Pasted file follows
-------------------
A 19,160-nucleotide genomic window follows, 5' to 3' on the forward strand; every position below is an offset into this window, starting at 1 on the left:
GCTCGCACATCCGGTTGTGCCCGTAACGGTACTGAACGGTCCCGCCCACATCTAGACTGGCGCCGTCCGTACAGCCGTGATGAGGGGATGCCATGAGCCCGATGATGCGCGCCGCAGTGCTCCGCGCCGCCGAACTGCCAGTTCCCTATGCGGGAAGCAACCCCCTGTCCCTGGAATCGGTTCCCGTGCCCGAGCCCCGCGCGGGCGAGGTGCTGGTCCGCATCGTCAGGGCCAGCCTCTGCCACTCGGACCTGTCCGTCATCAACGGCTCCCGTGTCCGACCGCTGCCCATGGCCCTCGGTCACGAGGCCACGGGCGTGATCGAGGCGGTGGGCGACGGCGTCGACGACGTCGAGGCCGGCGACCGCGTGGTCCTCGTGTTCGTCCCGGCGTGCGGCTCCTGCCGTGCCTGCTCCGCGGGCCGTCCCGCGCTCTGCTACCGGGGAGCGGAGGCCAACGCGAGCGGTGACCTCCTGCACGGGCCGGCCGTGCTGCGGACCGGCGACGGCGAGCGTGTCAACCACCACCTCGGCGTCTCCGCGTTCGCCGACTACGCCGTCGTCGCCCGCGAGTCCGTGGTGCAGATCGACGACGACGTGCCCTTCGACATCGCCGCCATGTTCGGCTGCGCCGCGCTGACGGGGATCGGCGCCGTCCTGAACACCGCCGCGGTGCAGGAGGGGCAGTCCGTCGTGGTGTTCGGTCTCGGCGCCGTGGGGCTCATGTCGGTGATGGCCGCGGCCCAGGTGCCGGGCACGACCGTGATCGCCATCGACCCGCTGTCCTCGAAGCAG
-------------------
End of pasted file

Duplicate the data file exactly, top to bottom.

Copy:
A 19,160-nucleotide genomic window follows, 5' to 3' on the forward strand; every position below is an offset into this window, starting at 1 on the left:
GCTCGCACATCCGGTTGTGCCCGTAACGGTACTGAACGGTCCCGCCCACATCTAGACTGGCGCCGTCCGTACAGCCGTGATGAGGGGATGCCATGAGCCCGATGATGCGCGCCGCAGTGCTCCGCGCCGCCGAACTGCCAGTTCCCTATGCGGGAAGCAACCCCCTGTCCCTGGAATCGGTTCCCGTGCCCGAGCCCCGCGCGGGCGAGGTGCTGGTCCGCATCGTCAGGGCCAGCCTCTGCCACTCGGACCTGTCCGTCATCAACGGCTCCCGTGTCCGACCGCTGCCCATGGCCCTCGGTCACGAGGCCACGGGCGTGATCGAGGCGGTGGGCGACGGCGTCGACGACGTCGAGGCCGGCGACCGCGTGGTCCTCGTGTTCGTCCCGGCGTGCGGCTCCTGCCGTGCCTGCTCCGCGGGCCGTCCCGCGCTCTGCTACCGGGGAGCGGAGGCCAACGCGAGCGGTGACCTCCTGCACGGGCCGGCCGTGCTGCGGACCGGCGACGGCGAGCGTGTCAACCACCACCTCGGCGTCTCCGCGTTCGCCGACTACGCCGTCGTCGCCCGCGAGTCCGTGGTGCAGATCGACGACGACGTGCCCTTCGACATCGCCGCCATGTTCGGCTGCGCCGCGCTGACGGGGATCGGCGCCGTCCTGAACACCGCCGCGGTGCAGGAGGGGCAGTCCGTCGTGGTGTTCGGTCTCGGCGCCGTGGGGCTCATGTCGGTGATGGCCGCGGCCCAGGTGCCGGGCACGACCGTGATCGCCATCGACCCGCTGTCCTCGAAGCAG